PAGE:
Lunch was set for a reconciliation of the Grenadian rift that Midnight alluded to so diplomatically in his blog from the recent West Indies tour. Irish, who was there again today, was set to meet us at lunch at the Real Ale Bar. Higgie and Midnight, never slow to get the pints in, texted me to say they were already were there but when I struggled through the crowds they were nowhere to be seen. The drink queue was massive so I slipped out for a lager elsewhere. When I returned Midnight and Higgie showed up having had the same idea. No sign of Irish. I got a call to say he was on his way but he never turned up. The thought was there, though. (Later he texted to say the crowds were too much to get through.)
England’s lead of 145 looked pretty good, especially when Rogers fell early to Broad, but for a while Warner and Smith in a partnership of 45 looked as if they could claw back the deficit. It was tense stuff but when Smith went for a reckless pull off Finn and skied the ball up to Buttler we started to relax. Bill had had enough and left early.
Since his first over Johnson was poor but so too were the other Aussie bowlers so Clarke used him a lot. As he flogged away with that poncey run up of his, a few balls went down the leg side and triggered strains of the “Johnson is $hite” chant from the Eric Hollies Stand which grew in intensity for the rest of the afternoon. At one point, after a particularly poor over, Clarke was insensitive enough to send him to field on the boundary in front of the stand which erupted in ironic clapping and stood to mock him. It didn’t help his fielding either as he misfielded and let one through for 4 to raucous jeers.
168-7 at the close, and even with Nevill batting well on 37, the game must surely be ours in the morning. The only blot on the horizon was that Jimmy went off in the middle of an over grimacing in pain with a side strain and may not be fit for the next couple of Tests which will severely weaken England.
Midnight and Higgie joined the Barmy Army for a couple of pints and I walked back into town again with Gavin and Guy for us all to meet up for a meal at the Tap and Spile, Bill and Alex joining us at the end.
Bill, who was muttering something about “English triumphalism”, decided not to use his ticket and Gavin and Guy had to leave for Exeter where Guy was due to join his Marlow cricket team on their south-west tour so it was Midnight, Higgie and me who caught a taxi to the ground. They went off to their seats in the South Stand and I took up mine next to the sad empty seat of Bill’s. Actually, these seats were bang next to the big blue Octopus hospitality stand which obstructed my view of the boundary, though I spotted a rare unoccupied seat nearby from which I could see the whole of the ground.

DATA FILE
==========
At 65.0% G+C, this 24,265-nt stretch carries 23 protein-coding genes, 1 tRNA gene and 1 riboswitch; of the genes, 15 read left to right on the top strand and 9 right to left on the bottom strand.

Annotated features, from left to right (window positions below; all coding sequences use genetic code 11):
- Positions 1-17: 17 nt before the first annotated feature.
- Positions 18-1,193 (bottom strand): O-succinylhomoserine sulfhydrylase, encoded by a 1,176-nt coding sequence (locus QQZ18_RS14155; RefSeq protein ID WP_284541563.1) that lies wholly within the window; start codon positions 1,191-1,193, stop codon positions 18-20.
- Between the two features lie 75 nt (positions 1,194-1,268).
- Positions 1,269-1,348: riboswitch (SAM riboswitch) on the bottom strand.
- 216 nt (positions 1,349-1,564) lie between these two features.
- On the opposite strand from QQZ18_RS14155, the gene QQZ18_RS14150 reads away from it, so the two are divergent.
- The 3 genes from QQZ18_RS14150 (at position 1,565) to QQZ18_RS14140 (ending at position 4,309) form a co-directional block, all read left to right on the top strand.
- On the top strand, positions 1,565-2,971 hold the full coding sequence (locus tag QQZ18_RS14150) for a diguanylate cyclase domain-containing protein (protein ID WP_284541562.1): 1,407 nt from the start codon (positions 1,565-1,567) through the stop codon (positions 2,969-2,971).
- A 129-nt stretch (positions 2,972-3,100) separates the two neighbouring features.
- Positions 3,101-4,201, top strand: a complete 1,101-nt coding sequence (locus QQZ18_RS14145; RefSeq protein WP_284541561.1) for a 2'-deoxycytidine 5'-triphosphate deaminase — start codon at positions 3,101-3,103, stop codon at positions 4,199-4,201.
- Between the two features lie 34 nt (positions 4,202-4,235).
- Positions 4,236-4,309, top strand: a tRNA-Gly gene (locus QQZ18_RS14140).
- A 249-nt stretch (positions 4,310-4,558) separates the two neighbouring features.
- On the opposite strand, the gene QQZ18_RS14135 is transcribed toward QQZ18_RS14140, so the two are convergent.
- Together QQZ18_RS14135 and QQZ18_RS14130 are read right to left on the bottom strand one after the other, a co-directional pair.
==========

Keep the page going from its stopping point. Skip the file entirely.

Although we knew we’d not get a full day of play Edgbaston was packed. Even the bobbing heads of Aussie yellow and gold in the Stanley Barnes Stand were there. Only Bill was missing. The atmosphere was fantastic. What a ground Edgbaston is! Why does it have the best atmosphere of any English ground? Is it because despite the fact that it holds 25,000 people it somehow holds them together as one? Whatever, as the day went on, the chanting in the Hollies Stand grew and grew to carnival intensity. Every Ashes ought to have a Test at Edgbaston.
There was enough in the day to keep us interested. A 64 partnership between Nevill and Starc, who both got 50s, even made us wonder if Australia might in the end post a target they could bowl at. But when Nevill went to an amazing diving catch to his left by Buttler we could relax a bit. Starc put on the best part of another 40 with Hazelwood and Lyon but when he was caught by the sub standing in for Jimmy the innings came to end and we were set 121 to win. Pretty much what Midnight wanted – “give us a hundred to chase to make a game of it,” he said in the taxi. I was happy to settle for an Aussie thrashing.
Cook and Lyth (again!) were out cheaply which set off the jitters. But again Bell, who went like steam train, was poetry and Root was solid and relaxed. Clarke, who had an awful game, dropped Bell when he was on 20 but from then on it was plain sailing. The carnival in the Hollies Stand, led by Billy the trumpeter, was rollicking and joyous. When the 100 came up the chant of “stand up if you’re 2-1 up” brought all but the yellow caps to their feet and there was plenty of jeering when the chant turned to “sit down if you’re 2-1 down.” Johnson also got a going over with continual chants of “he bowls to the left …” It finally got to him. On the last ball of his over he fluffed his run up and pulled up before he bowled. When he came in again he was so rattled that he released the ball about two paces before he got to the umpire to raucous cheering and clapping from the whole of the ground. Mercifully, Clarke replaced him with Marsh and he didn’t bowl again. We felt as if we were England’s extra player.
In the end 121 was easy. Root struck Marsh for 4 to take us over the line for an amazing win. England’s bowlers were fantastic, especially Jimmy in the first innings when his 6 wickets destroyed their batting and Finn with his 6 in the second. In fact Finn was man of the match which disappointed me because really it was Jimmy who ripped the heart out the Aussies who never recovered from his demolition. 2-1 up and off to Trent Bridge. Who knows what will happen there, especially without Jimmy.